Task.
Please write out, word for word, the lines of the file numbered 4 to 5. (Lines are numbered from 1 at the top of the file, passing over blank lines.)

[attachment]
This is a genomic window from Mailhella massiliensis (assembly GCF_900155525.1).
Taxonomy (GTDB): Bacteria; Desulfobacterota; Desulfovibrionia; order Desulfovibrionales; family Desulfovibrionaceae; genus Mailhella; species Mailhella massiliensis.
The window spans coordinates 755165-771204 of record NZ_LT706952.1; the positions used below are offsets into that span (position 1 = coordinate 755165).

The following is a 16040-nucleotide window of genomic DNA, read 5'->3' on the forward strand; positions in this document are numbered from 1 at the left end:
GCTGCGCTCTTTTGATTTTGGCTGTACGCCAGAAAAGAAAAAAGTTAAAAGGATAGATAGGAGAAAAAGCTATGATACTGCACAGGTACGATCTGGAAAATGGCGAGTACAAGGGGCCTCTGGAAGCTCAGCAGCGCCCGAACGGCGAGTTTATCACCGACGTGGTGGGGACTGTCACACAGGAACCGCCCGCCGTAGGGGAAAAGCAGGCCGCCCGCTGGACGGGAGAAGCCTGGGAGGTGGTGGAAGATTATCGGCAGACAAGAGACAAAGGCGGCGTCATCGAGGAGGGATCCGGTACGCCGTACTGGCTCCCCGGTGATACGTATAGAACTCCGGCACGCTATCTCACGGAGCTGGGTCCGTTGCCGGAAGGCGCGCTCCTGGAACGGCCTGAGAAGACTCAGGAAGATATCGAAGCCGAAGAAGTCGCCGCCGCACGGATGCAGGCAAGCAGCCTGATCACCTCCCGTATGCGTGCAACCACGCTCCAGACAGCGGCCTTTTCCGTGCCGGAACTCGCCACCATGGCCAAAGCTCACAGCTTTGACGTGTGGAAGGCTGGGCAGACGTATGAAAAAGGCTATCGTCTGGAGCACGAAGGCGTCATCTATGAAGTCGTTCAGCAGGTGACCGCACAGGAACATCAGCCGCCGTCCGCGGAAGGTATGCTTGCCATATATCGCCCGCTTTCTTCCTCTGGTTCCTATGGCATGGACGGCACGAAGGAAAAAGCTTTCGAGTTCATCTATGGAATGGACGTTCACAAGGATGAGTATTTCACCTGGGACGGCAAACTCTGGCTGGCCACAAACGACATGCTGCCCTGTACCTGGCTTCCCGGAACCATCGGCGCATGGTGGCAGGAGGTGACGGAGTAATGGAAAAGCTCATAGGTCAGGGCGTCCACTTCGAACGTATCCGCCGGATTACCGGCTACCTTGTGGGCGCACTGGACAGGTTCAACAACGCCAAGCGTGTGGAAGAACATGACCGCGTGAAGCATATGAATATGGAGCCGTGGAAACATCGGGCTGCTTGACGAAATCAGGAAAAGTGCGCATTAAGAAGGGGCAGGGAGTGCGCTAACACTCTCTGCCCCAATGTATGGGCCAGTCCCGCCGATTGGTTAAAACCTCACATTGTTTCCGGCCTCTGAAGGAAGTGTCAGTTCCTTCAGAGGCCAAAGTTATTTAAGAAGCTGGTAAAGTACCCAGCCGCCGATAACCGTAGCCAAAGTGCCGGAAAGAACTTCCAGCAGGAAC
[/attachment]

The following is a 16040-nucleotide window of genomic DNA, read 5'->3' on the forward strand; positions in this document are numbered from 1 at the left end:
GCTGCGCTCTTTTGATTTTGGCTGTACGCCAGAAAAGAAAAAAGTTAAAAGGATAGATAGGAGAAAAAGCTATGATACTGCACAGGTACGATCTGGAAAATGGCGAGTACAAGGGGCCTCTGGAAGCTCAGCAGCGCCCGAACGGCGAGTTTATCACCGACGTGGTGGGGACTGTCACACAGGAACCGCCCGCCGTAGGGGAAAAGCAGGCCGCCCGCTGGACGGGAGAAGCCTGGGAGGTGGTGGAAGATTATCGGCAGACAAGAGACAAAGGCGGCGTCATCGAGGAGGGATCCGGTACGCCGTACTGGCTCCCCGGTGATACGTATAGAACTCCGGCACGCTATCTCACGGAGCTGGGTCCGTTGCCGGAAGGCGCGCTCCTGGAACGGCCTGAGAAGACTCAGGAAGATATCGAAGCCGAAGAAGTCGCCGCCGCACGGATGCAGGCAAGCAGCCTGATCACCTCCCGTATGCGTGCAACCACGCTCCAGACAGCGGCCTTTTCCGTGCCGGAACTCGCCACCATGGCCAAAGCTCACAGCTTTGACGTGTGGAAGGCTGGGCAGACGTATGAAAAAGGCTATCGTCTGGAGCACGAAGGCGTCATCTATGAAGTCGTTCAGCAGGTGACCGCACAGGAACATCAGCCGCCGTCCGCGGAAGGTATGCTTGCCATATATCGCCCGCTTTCTTCCTCTGGTTCCTATGGCATGGACGGCACGAAGGAAAAAGCTTTCGAGTTCATCTATGGAATGGACGTTCACAAGGATGAGTATTTCACCTGGGACGGCAAACTCTGGCTGGCCACAAACGACATGCTGCCCTGTACCTGGCTTCCCGGAACCATCGGCGCATGGTGGCAGGAGGTGACGGAGTAATGGAAAAGCTCATAGGTCAGGGCGTCCACTTCGAACGTATCCGCCGGATTACCGGCTACCTTGTGGGCGCACTGGACAGGTTCAACAACGCCAAGCGTGTGGAAGAACATGACCGCGTGAAGCATATGAATATGGAGCCGTGGAAACATCGGGCTGCTTGACGAAATCAGGAAAAGTGCGCATTAAGAAGGGGCAGGGAGTGCGCTAACACTCTCTGCCCCAATGTATGGGCCAGTCCCGCCGATTGGTTAAAACCTCACATTGTTTCCGGCCTCTGAAGGAAGTGTCAGTTCCTTCAGAGGCCAAAGTTATTTAAGAAGCTGGTAAAGTACCCAGCCGCCGATAACCGTAGCCAAAGTGCCGGAAAGAACTTCCAGCAGGAAC